Evidence for a ~300 Megaparsec Scale Under-density in the Local Galaxy Distribution
Keenan, R. C. ( Academia Sinica Institute of Astronomy and Astrophysics, P.O. Box 23-141, Taipei 10617, Taiwan ); Barger, A. J. ( Department of Astronomy, University of Wisconsin-Madison, 475 North Charter Street, Madison, WI 53706, USA ; Department of Physics and Astronomy, University of Hawaii, 2505 Correa Road, Honolulu, HI 96822, USA ; Institute for Astronomy, University of Hawaii, 2680 Woodlawn Drive, Honolulu, HI 96822, USA ); Cowie, L. L. ( Institute for Astronomy, University of Hawaii, 2680 Woodlawn Drive, Honolulu, HI 96822, USA ) show affiliations
The Astrophysical Journal, Volume 775, Issue 1, article id. 62, 16 pp. (2013).
Published in Sep 2013
Galaxy counts and recent measurements of the luminosity density in the near-infrared have indicated the possibility that the local universe may be under-dense on scales of several hundred megaparsecs. The presence of a large-scale under-density in the local universe could introduce significant biases into the interpretation of cosmological observables, and, in particular, into the inferred effects of dark energy on the expansion rate. Here we measure the K-band luminosity density as a function of redshift to test for such a local under-density. For our primary sample in this study, we select galaxies from the UKIDSS Large Area Survey and use spectroscopy from the Sloan Digital Sky Survey (SDSS), the Two-degree Field Galaxy Redshift Survey, the Galaxy And Mass Assembly Survey (GAMA), and other redshift surveys to generate a K-selected catalog of ~35, 000 galaxies that is ~95% spectroscopically complete at K AB 〈 16.3 (K AB 〈 17 in the GAMA fields). To complement this sample at low redshifts, we also analyze a K-selected sample from the 2M++ catalog, which combines Two Micron All Sky Survey (2MASS) photometry with redshifts from the 2MASS redshift survey, the Six-degree Field Galaxy Redshift Survey, and the SDSS. The combination of these samples allows for a detailed measurement of the K-band luminosity density as a function of distance over the redshift range 0.01 〈 z 〈 0.2 (radial distances D ~ 50-800 h_{70}^{-1} Mpc). We find that the overall shape of the z = 0 rest-frame K-band luminosity function (M*-5log (h 70) = -22.15 ± 0.04 and α = -1.02 ± 0.03) appears to be relatively constant as a function of environment and distance from us. We find a local (z 〈 0.07, D 〈 300 h_{70}^{-1} Mpc) luminosity density that is in good agreement with previous studies. Beyond z ~ 0.07, we detect a rising luminosity density that reaches a value of roughly ~1.5 times higher than that measured locally at z 〉 0.1. This suggests that the stellar mass density as a function of distance follows a similar trend. Assuming that luminous matter traces the underlying dark matter distribution, this implies that the local mass density of the universe may be lower than the global mass density on a scale and amplitude sufficient to introduce significant biases into the determination of basic cosmological observables. An under-density of roughly this scale and amplitude could resolve the apparent tension between direct measurements of the Hubble constant and those inferred by Planck.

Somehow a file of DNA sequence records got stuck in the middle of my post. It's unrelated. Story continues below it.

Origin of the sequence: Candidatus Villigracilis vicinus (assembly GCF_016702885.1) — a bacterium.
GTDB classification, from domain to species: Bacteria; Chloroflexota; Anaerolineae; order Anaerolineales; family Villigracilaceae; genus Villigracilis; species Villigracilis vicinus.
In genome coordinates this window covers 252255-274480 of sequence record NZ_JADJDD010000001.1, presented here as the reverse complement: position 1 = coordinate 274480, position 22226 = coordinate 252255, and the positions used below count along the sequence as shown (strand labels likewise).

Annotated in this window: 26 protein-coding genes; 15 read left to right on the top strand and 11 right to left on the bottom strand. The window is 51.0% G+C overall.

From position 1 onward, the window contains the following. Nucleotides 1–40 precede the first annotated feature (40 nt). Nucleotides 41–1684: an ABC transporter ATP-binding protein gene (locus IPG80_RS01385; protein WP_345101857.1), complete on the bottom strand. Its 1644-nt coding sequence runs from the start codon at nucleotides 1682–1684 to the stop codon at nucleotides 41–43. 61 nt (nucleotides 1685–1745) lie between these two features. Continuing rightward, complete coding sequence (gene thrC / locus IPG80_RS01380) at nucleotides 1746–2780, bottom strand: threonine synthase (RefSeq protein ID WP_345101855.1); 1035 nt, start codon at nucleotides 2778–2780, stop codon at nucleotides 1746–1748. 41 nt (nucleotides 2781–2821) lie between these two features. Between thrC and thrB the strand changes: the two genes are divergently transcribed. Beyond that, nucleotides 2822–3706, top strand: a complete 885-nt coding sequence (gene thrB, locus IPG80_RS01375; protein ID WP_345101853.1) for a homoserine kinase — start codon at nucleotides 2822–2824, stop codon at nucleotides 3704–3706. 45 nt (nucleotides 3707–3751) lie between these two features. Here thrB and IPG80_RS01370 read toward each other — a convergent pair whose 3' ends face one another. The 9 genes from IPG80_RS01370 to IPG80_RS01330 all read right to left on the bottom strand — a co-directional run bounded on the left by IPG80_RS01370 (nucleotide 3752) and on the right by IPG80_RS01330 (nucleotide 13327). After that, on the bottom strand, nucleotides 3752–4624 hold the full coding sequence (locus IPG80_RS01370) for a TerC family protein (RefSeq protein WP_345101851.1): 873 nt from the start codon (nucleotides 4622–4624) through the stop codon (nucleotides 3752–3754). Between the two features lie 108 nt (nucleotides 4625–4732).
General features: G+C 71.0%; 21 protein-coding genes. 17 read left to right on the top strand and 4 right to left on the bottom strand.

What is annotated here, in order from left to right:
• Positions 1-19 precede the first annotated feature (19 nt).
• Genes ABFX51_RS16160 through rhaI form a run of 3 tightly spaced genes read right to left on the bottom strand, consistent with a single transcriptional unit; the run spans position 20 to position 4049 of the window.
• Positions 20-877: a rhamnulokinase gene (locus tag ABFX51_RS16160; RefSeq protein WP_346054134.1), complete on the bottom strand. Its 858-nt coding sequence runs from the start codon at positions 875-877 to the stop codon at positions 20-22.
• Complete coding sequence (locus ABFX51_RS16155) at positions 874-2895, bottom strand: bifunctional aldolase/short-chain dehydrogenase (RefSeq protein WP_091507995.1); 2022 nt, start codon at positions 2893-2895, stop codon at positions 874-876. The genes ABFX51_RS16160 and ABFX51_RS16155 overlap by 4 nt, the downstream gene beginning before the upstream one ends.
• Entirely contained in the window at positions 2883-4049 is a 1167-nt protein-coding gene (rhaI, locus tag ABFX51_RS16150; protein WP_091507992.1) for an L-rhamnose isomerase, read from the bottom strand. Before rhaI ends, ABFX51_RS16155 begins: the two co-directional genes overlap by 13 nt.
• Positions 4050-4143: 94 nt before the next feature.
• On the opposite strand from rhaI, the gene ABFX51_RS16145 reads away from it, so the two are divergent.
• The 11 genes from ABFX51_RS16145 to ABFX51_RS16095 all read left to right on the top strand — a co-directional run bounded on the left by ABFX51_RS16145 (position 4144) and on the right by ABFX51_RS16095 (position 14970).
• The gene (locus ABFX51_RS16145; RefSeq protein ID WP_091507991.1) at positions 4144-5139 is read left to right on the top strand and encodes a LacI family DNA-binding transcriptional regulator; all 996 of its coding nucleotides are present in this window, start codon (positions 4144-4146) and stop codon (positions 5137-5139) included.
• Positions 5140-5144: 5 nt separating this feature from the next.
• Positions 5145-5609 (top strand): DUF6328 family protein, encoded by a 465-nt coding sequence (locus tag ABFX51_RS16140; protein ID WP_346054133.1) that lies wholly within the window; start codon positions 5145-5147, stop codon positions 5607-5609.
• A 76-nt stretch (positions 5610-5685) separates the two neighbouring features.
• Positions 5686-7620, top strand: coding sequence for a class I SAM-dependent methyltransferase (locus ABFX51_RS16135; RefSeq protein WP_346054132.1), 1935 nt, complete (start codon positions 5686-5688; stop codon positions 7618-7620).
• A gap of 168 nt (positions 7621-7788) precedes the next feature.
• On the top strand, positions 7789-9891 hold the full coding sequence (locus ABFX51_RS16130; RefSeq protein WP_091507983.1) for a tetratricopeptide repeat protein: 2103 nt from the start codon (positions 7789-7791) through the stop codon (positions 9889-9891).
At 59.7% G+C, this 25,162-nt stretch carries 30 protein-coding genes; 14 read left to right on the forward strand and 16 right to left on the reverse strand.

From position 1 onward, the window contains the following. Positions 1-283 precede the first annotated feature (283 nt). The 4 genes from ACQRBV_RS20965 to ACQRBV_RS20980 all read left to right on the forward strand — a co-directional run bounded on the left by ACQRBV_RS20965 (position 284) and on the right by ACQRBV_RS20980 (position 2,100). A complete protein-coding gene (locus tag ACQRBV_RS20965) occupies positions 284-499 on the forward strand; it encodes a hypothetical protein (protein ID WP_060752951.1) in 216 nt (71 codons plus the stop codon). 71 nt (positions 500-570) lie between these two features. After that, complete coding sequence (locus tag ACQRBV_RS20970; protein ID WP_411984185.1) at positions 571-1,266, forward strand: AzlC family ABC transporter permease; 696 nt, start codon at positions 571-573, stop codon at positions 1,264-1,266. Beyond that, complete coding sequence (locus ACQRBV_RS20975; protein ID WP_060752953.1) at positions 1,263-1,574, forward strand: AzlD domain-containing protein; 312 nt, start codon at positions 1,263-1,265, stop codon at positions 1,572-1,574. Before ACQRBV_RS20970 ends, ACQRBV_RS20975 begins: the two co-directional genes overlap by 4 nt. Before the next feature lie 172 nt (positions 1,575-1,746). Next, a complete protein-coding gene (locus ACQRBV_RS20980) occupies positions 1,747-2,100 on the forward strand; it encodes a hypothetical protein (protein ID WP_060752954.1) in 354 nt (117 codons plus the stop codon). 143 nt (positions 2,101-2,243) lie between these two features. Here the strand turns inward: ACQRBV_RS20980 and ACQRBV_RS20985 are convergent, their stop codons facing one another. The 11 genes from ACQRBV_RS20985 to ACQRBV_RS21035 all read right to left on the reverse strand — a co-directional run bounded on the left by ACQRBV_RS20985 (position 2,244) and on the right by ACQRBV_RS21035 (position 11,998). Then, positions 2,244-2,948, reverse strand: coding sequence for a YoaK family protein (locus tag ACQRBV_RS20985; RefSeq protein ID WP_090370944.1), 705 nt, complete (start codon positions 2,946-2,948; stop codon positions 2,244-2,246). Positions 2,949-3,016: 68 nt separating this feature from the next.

Astronomy: cosmology: observations; galaxies: fundamental parameters; galaxies: luminosity function; large-scale structure of universe; mass function
arXiv: Astrophysics - Cosmology and Extragalactic Astrophysics